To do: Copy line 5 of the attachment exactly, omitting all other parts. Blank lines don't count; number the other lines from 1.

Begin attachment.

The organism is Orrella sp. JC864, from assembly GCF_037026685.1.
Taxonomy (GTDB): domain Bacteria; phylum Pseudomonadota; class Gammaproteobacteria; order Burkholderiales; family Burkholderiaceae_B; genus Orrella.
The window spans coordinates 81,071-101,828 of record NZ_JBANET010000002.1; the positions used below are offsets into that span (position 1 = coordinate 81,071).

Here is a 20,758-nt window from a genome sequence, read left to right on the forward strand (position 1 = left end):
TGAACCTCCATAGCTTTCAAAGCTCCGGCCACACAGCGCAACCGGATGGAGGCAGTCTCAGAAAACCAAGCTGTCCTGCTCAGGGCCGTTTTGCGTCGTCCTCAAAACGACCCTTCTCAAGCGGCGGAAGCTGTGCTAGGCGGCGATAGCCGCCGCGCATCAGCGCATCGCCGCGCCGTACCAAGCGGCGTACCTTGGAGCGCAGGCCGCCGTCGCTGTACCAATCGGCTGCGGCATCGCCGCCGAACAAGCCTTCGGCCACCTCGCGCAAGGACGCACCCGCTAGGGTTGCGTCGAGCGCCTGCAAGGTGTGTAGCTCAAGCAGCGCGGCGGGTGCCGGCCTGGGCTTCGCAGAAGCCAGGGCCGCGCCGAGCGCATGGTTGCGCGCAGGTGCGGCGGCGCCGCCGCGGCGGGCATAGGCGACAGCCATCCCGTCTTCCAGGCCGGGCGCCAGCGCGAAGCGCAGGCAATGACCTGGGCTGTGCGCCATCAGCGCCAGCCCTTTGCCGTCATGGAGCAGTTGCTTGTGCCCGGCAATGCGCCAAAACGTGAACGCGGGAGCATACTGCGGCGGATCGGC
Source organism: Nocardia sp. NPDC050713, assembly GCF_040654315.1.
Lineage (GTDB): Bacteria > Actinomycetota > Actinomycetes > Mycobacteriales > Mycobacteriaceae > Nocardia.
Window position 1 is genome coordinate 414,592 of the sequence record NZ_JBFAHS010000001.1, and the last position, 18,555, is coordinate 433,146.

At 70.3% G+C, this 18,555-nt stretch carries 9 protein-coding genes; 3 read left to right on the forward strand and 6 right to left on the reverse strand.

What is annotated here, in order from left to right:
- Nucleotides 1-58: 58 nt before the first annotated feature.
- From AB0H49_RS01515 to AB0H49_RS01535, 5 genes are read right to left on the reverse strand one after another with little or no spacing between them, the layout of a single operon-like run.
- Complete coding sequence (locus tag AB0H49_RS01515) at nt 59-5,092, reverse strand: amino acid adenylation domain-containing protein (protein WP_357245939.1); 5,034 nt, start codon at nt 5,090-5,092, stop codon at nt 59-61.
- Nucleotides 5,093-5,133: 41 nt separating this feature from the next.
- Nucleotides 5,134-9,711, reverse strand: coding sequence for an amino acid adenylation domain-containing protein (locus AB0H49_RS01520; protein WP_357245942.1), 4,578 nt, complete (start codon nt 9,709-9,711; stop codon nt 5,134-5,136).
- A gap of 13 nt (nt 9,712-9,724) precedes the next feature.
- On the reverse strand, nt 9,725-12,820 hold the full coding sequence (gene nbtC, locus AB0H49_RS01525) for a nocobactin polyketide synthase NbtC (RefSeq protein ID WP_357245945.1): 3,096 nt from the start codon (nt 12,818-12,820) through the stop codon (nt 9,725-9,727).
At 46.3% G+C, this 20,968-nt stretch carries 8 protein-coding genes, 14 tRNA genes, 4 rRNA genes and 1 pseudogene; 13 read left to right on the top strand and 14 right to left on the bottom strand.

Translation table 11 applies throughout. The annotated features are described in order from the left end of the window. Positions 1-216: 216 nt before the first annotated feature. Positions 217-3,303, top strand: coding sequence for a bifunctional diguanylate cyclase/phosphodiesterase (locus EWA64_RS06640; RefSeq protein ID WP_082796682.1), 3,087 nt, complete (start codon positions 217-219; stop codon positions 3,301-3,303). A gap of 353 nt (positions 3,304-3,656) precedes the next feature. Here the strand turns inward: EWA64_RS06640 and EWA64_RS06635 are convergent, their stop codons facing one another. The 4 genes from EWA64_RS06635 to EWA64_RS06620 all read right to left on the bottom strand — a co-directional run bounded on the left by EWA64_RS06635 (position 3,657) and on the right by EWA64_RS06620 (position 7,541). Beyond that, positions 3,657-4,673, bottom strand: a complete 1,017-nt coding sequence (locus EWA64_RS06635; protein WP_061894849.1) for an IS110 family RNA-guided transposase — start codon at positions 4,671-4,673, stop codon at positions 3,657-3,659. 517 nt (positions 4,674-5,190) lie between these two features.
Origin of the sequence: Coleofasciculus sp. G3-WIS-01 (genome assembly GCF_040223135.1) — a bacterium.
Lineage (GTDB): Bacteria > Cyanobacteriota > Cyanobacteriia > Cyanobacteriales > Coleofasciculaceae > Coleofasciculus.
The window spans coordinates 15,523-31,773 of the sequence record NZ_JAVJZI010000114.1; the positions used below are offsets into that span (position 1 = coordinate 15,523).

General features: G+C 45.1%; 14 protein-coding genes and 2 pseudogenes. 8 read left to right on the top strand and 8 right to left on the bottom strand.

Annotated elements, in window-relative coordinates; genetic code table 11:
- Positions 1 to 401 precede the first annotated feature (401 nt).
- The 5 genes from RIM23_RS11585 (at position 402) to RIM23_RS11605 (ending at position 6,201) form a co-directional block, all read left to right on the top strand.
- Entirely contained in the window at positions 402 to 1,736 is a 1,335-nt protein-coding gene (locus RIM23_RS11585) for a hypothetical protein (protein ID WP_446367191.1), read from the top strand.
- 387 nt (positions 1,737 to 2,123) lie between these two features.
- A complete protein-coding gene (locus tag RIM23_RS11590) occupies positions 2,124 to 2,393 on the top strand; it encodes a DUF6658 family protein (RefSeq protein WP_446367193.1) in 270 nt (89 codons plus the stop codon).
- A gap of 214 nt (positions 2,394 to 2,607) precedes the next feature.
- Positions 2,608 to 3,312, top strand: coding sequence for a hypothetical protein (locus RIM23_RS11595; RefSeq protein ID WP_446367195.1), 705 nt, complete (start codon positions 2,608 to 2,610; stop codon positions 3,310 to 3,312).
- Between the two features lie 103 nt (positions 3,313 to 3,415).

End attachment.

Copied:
TGAACCTCCATAGCTTTCAAAGCTCCGGCCACACAGCGCAACCGGATGGAGGCAGTCTCAGAAAACCAAGCTGTCCTGCTCAGGGCCGTTTTGCGTCGTCCTCAAAACGACCCTTCTCAAGCGGCGGAAGCTGTGCTAGGCGGCGATAGCCGCCGCGCATCAGCGCATCGCCGCGCCGTACCAAGCGGCGTACCTTGGAGCGCAGGCCGCCGTCGCTGTACCAATCGGCTGCGGCATCGCCGCCGAACAAGCCTTCGGCCACCTCGCGCAAGGACGCACCCGCTAGGGTTGCGTCGAGCGCCTGCAAGGTGTGTAGCTCAAGCAGCGCGGCGGGTGCCGGCCTGGGCTTCGCAGAAGCCAGGGCCGCGCCGAGCGCATGGTTGCGCGCAGGTGCGGCGGCGCCGCCGCGGCGGGCATAGGCGACAGCCATCCCGTCTTCCAGGCCGGGCGCCAGCGCGAAGCGCAGGCAATGACCTGGGCTGTGCGCCATCAGCGCCAGCCCTTTGCCGTCATGGAGCAGTTGCTTGTGCCCGGCAATGCGCCAAAACGTGAACGCGGGAGCATACTGCGGCGGATCGGC